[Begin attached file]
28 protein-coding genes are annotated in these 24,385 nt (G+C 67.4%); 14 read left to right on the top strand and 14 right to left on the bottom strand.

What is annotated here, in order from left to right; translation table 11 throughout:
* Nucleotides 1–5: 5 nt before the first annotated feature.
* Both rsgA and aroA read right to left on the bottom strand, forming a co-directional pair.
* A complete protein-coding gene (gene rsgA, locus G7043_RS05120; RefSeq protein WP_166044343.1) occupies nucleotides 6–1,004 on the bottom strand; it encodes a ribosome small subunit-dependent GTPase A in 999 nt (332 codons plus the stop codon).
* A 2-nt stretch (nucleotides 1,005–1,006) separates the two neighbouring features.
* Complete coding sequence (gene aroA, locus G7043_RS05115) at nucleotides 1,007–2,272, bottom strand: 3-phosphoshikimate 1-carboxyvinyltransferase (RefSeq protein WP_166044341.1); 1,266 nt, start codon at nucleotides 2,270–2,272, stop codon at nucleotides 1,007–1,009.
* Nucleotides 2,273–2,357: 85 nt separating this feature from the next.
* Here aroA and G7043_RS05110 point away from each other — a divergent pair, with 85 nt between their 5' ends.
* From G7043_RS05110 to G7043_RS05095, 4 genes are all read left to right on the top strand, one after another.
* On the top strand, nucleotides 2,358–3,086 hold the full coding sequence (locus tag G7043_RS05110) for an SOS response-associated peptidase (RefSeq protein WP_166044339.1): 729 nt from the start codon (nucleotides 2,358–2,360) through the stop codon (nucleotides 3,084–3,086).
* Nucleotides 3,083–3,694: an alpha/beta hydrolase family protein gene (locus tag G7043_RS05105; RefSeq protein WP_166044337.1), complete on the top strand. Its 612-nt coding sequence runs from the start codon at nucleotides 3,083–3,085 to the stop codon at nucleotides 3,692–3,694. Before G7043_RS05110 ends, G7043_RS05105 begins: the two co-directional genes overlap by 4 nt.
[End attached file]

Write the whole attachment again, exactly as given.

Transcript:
28 protein-coding genes are annotated in these 24,385 nt (G+C 67.4%); 14 read left to right on the top strand and 14 right to left on the bottom strand.

What is annotated here, in order from left to right; translation table 11 throughout:
* Nucleotides 1–5: 5 nt before the first annotated feature.
* Both rsgA and aroA read right to left on the bottom strand, forming a co-directional pair.
* A complete protein-coding gene (gene rsgA, locus G7043_RS05120; RefSeq protein WP_166044343.1) occupies nucleotides 6–1,004 on the bottom strand; it encodes a ribosome small subunit-dependent GTPase A in 999 nt (332 codons plus the stop codon).
* A 2-nt stretch (nucleotides 1,005–1,006) separates the two neighbouring features.
* Complete coding sequence (gene aroA, locus G7043_RS05115) at nucleotides 1,007–2,272, bottom strand: 3-phosphoshikimate 1-carboxyvinyltransferase (RefSeq protein WP_166044341.1); 1,266 nt, start codon at nucleotides 2,270–2,272, stop codon at nucleotides 1,007–1,009.
* Nucleotides 2,273–2,357: 85 nt separating this feature from the next.
* Here aroA and G7043_RS05110 point away from each other — a divergent pair, with 85 nt between their 5' ends.
* From G7043_RS05110 to G7043_RS05095, 4 genes are all read left to right on the top strand, one after another.
* On the top strand, nucleotides 2,358–3,086 hold the full coding sequence (locus tag G7043_RS05110) for an SOS response-associated peptidase (RefSeq protein WP_166044339.1): 729 nt from the start codon (nucleotides 2,358–2,360) through the stop codon (nucleotides 3,084–3,086).
* Nucleotides 3,083–3,694: an alpha/beta hydrolase family protein gene (locus tag G7043_RS05105; RefSeq protein WP_166044337.1), complete on the top strand. Its 612-nt coding sequence runs from the start codon at nucleotides 3,083–3,085 to the stop codon at nucleotides 3,692–3,694. Before G7043_RS05110 ends, G7043_RS05105 begins: the two co-directional genes overlap by 4 nt.